Carbon and nitrogen budgets were determined for `Colonial' (spring) and `Equinox' (fall) tomato (Lycopersicon esculentum Mill.) plants grown on raised beds with black polyethylene mulch and supplied with preplant-N at 0, 67, 134, 202, or 269 kg·ha–1. For both spring and fall experiments, we quantified the partitioning of dry matter, N, and C, and determined marketable and total yield. In the spring study, the concentration of N in leaves, stems, and in total plants increased linearly with level of N fertilization, whereas a quadratic relationship described the amount of N contained in the fruit (maximum with 202 kg·ha–1). Quadratic relationships occurred between rate of fertilization and leaf weight, stem weight, total plant weight, marketable yield, and total yield in the spring study, with maximum values at 134 or 202 kg·ha–1 rates of N fertilization. In the fall crop, fewer significant relationships occurred between dependent variables and rate of N fertilization, and coefficients of determination tended to be much lower than in the spring study. The fraction of N in leaves, stems, and roots (fall study only) was influenced by N fertilization. Effects of N fertilization on the fraction of C partitioned to any plant part was either nonsignificant or significant at P = 0.05. Total yield was related to N fertilization in a quadratic manner, but marketable yield was significantly affected only in the spring study. In both studies, increasing the rate of N fertilization reduced the C: N linearly for all tissues. In all cases, the quantity of N partitioned to vegetative tissue was at least 65% of that partitioned to the fruit, and the quantity of C in the plant was at least 74% of that in the fruit. In conclusion, although N fertilization above 202 kg·ha–1 generally increased the concentration and total amount of N in vegetative tissues, it did not increase yield. Also, the highest rate of N fertilization (269 kg·ha–1) resulted in a much lower efficiency of applied N [defined as: (N plant + N fruit)/N applied], and a much higher level of residual soil nitrate-N.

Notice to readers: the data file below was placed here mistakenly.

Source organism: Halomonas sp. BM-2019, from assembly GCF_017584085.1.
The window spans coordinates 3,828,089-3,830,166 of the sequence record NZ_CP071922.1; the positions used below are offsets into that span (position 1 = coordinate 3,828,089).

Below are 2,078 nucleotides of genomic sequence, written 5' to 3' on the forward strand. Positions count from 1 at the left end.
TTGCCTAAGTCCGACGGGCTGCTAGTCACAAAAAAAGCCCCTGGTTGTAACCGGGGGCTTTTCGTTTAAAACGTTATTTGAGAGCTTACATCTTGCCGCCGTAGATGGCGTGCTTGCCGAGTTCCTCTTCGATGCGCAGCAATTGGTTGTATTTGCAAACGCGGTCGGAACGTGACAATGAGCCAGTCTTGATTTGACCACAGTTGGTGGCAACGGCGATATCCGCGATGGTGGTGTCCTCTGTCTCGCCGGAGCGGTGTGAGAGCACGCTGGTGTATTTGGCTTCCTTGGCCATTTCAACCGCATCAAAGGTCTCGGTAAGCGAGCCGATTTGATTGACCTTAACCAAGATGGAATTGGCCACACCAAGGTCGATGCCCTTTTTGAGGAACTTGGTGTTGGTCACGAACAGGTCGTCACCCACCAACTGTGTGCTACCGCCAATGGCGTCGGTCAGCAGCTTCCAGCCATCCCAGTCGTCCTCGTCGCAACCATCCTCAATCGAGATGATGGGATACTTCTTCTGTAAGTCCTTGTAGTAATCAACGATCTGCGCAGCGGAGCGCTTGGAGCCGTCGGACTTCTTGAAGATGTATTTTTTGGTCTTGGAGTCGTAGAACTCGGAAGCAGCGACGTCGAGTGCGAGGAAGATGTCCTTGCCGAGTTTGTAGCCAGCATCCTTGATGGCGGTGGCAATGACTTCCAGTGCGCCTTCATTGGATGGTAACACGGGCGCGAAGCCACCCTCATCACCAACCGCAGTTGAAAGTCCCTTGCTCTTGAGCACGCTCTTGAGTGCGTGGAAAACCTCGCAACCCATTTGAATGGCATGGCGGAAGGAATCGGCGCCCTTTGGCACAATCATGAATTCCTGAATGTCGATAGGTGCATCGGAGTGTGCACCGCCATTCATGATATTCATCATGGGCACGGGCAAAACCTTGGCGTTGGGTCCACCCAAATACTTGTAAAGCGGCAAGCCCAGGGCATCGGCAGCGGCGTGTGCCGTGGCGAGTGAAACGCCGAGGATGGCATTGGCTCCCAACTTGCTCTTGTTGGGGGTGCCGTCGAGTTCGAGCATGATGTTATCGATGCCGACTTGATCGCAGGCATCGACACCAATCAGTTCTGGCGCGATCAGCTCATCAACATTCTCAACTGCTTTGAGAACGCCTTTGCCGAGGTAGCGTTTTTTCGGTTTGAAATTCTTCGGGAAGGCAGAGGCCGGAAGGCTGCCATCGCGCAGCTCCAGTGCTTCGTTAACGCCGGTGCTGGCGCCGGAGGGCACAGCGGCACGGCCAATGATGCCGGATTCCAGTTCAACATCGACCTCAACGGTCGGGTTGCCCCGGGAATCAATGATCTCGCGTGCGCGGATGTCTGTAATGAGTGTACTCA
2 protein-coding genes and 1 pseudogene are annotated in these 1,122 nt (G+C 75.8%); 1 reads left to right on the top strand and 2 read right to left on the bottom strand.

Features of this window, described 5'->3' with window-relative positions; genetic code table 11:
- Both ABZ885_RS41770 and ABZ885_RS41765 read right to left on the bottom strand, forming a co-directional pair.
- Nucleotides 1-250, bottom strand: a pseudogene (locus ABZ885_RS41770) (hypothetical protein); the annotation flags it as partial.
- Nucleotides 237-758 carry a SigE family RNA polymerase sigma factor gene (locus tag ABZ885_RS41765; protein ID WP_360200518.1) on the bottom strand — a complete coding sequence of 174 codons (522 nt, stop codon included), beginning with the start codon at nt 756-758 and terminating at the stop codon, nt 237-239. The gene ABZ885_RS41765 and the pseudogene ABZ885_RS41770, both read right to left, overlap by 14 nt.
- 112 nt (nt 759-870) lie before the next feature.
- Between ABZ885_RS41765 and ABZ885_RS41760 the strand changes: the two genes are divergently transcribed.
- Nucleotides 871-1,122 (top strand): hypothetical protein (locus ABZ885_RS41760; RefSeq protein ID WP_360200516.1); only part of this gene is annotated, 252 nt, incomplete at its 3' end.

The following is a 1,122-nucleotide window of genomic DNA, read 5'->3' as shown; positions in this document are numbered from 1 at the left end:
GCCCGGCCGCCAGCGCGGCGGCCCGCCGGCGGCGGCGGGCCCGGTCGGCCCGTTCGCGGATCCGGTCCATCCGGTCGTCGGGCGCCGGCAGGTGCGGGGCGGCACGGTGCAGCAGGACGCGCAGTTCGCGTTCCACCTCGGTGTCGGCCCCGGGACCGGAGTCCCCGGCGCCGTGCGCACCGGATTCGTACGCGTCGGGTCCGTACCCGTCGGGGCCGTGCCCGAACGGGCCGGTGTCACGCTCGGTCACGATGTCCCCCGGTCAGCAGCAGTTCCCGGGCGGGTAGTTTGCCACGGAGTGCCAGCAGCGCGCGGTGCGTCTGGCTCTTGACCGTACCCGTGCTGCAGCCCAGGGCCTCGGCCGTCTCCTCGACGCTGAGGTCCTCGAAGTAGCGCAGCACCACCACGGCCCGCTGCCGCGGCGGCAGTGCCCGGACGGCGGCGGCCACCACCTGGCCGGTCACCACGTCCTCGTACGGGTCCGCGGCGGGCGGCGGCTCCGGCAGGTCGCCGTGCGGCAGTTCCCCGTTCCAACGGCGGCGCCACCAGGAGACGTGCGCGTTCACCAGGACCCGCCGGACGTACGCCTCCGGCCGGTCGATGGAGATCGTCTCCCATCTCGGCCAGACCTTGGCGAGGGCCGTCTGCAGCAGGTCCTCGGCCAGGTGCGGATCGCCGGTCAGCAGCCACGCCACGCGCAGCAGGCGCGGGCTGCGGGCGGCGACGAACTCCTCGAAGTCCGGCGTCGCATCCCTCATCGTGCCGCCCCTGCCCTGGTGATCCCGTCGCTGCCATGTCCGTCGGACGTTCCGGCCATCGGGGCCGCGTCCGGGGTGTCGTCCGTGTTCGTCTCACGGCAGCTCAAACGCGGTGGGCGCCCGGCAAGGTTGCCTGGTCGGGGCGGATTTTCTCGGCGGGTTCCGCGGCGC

Salvadore J. Locascio, George J. Hochmuth, Fred M. Rhoads, Steve M. Olson, Alan G. Smajstrla and Ed A. Hanlon
Tomato (Lycopersicon esculentum Mill.) was grown with drip irrigation on an Arredondo fine sand and on an Orangeburg fine sandy loam to evaluate the effect of N and K time of application on petiole sap, leaf-N and -K concentrations, fruit yield, and to determine N and K sufficiency ranges in leaf tissue. On the sandy soil, N—K at 196-112 kg·ha-1 were applied 0%, 40%, or 100% preplant with the remainder applied in 6 or 12 equal or in variable applications in 12 weeks. With the variable application rate, most nutrients were applied between weeks 5 and 10 after transplanting. On the sandy loam soil that tested high in K, only N (196 kg·ha-1) was applied as above. Petiole sap K concentration declined during the season, but was not greatly affected by treatment. Petiole NO3-N concentrations decreased during the season from 1100 to 200 mg·L-1, and the decrease was greater with preplant N treatments. On the sandy soil, marketable fruit yields were lowest with 100% preplant, intermediate with 100% drip applied (no preplant N), and highest with 40% preplant and 60% drip applied. With 100% drip applied, yields were higher with 12 even applications than with either six even weekly applications or with 12 variable N and K applications. With 40% preplant, timing of application had little effect on yield. On the sandy loam soil in 1993, yields were highest with 100% preplant, intermediate with 40% preplant and 60% drip applied, and lowest with all N drip applied. In 1994 when excessive rains occurred, yields were similar with all preplant and with split N applications. Petiole N concentration was correlated with tomato yield, especially at 10 weeks after transplanting. The best correlation between sap-N and total yields occurred between 4 and 6 weeks at Gainesville and between 4 and 10 weeks at Quincy.